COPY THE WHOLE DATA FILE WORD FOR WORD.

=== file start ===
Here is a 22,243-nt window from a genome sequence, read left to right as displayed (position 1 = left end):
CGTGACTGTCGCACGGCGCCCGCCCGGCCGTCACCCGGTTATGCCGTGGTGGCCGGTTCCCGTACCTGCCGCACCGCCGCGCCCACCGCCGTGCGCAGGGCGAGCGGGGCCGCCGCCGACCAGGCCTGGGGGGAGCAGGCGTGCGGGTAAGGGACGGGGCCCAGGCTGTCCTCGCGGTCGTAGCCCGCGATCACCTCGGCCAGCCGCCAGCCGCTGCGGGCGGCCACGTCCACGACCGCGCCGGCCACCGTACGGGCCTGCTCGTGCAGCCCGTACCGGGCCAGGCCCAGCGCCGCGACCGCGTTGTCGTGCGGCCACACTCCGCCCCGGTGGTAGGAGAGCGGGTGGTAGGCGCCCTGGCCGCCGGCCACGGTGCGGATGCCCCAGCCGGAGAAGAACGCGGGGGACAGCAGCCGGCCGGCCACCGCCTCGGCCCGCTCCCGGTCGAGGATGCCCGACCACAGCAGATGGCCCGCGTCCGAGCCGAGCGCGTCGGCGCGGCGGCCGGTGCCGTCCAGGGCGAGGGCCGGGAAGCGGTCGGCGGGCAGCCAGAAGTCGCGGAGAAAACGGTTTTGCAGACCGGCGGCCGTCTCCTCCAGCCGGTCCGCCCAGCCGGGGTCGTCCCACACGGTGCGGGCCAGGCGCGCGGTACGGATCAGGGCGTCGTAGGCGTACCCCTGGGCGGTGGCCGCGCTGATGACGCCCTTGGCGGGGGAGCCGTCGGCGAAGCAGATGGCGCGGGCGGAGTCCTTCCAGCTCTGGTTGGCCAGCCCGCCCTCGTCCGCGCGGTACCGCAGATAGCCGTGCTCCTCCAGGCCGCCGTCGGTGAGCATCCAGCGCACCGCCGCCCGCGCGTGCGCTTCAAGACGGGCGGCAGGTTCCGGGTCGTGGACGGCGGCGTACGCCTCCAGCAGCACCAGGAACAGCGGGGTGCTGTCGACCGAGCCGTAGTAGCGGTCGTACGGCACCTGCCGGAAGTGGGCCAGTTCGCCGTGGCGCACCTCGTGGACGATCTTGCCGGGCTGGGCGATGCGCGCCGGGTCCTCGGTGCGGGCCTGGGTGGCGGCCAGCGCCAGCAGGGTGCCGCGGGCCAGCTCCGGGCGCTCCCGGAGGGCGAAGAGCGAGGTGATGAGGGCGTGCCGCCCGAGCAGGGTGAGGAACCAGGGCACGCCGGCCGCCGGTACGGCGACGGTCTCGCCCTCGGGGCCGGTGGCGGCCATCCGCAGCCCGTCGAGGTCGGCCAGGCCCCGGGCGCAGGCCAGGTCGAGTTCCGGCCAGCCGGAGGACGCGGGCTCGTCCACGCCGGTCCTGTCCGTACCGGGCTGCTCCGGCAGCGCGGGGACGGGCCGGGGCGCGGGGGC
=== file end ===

Here is a 22,243-nt window from a genome sequence, read left to right as displayed (position 1 = left end):
CGTGACTGTCGCACGGCGCCCGCCCGGCCGTCACCCGGTTATGCCGTGGTGGCCGGTTCCCGTACCTGCCGCACCGCCGCGCCCACCGCCGTGCGCAGGGCGAGCGGGGCCGCCGCCGACCAGGCCTGGGGGGAGCAGGCGTGCGGGTAAGGGACGGGGCCCAGGCTGTCCTCGCGGTCGTAGCCCGCGATCACCTCGGCCAGCCGCCAGCCGCTGCGGGCGGCCACGTCCACGACCGCGCCGGCCACCGTACGGGCCTGCTCGTGCAGCCCGTACCGGGCCAGGCCCAGCGCCGCGACCGCGTTGTCGTGCGGCCACACTCCGCCCCGGTGGTAGGAGAGCGGGTGGTAGGCGCCCTGGCCGCCGGCCACGGTGCGGATGCCCCAGCCGGAGAAGAACGCGGGGGACAGCAGCCGGCCGGCCACCGCCTCGGCCCGCTCCCGGTCGAGGATGCCCGACCACAGCAGATGGCCCGCGTCCGAGCCGAGCGCGTCGGCGCGGCGGCCGGTGCCGTCCAGGGCGAGGGCCGGGAAGCGGTCGGCGGGCAGCCAGAAGTCGCGGAGAAAACGGTTTTGCAGACCGGCGGCCGTCTCCTCCAGCCGGTCCGCCCAGCCGGGGTCGTCCCACACGGTGCGGGCCAGGCGCGCGGTACGGATCAGGGCGTCGTAGGCGTACCCCTGGGCGGTGGCCGCGCTGATGACGCCCTTGGCGGGGGAGCCGTCGGCGAAGCAGATGGCGCGGGCGGAGTCCTTCCAGCTCTGGTTGGCCAGCCCGCCCTCGTCCGCGCGGTACCGCAGATAGCCGTGCTCCTCCAGGCCGCCGTCGGTGAGCATCCAGCGCACCGCCGCCCGCGCGTGCGCTTCAAGACGGGCGGCAGGTTCCGGGTCGTGGACGGCGGCGTACGCCTCCAGCAGCACCAGGAACAGCGGGGTGCTGTCGACCGAGCCGTAGTAGCGGTCGTACGGCACCTGCCGGAAGTGGGCCAGTTCGCCGTGGCGCACCTCGTGGACGATCTTGCCGGGCTGGGCGATGCGCGCCGGGTCCTCGGTGCGGGCCTGGGTGGCGGCCAGCGCCAGCAGGGTGCCGCGGGCCAGCTCCGGGCGCTCCCGGAGGGCGAAGAGCGAGGTGATGAGGGCGTGCCGCCCGAGCAGGGTGAGGAACCAGGGCACGCCGGCCGCCGGTACGGCGACGGTCTCGCCCTCGGGGCCGGTGGCGGCCATCCGCAGCCCGTCGAGGTCGGCCAGGCCCCGGGCGCAGGCCAGGTCGAGTTCCGGCCAGCCGGAGGACGCGGGCTCGTCCACGCCGGTCCTGTCCGTACCGGGCTGCTCCGGCAGCGCGGGGACGGGCCGGGGCGCGGGGGC